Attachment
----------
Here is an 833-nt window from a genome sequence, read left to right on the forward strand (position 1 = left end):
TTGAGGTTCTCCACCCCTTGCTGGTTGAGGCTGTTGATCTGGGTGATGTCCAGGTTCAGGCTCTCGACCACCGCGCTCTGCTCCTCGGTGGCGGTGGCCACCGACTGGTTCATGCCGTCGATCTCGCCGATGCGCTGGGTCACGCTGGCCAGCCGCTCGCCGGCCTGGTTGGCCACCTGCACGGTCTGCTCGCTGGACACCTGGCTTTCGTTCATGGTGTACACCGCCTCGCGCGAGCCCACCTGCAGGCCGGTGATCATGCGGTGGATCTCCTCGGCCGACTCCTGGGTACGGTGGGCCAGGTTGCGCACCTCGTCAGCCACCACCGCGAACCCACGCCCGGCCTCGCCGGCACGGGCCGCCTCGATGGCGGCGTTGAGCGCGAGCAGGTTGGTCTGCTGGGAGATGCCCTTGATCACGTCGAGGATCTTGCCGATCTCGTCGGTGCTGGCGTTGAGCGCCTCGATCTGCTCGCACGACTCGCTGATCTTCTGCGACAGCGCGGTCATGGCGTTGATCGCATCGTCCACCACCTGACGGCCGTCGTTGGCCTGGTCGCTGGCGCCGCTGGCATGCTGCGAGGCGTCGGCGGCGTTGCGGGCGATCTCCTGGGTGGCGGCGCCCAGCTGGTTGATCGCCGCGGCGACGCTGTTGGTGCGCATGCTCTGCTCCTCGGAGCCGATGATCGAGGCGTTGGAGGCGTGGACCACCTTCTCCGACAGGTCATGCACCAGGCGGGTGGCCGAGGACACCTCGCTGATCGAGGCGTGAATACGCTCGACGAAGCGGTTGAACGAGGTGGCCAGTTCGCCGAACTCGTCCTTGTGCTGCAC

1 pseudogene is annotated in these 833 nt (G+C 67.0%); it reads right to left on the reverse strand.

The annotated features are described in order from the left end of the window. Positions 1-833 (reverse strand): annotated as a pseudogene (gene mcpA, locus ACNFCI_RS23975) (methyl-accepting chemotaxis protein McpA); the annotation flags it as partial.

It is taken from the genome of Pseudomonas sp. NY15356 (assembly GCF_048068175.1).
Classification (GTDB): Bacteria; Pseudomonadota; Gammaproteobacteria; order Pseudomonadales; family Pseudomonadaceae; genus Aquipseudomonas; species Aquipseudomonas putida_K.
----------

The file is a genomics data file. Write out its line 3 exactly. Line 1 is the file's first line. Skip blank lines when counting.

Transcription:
1 pseudogene is annotated in these 833 nt (G+C 67.0%); it reads right to left on the reverse strand.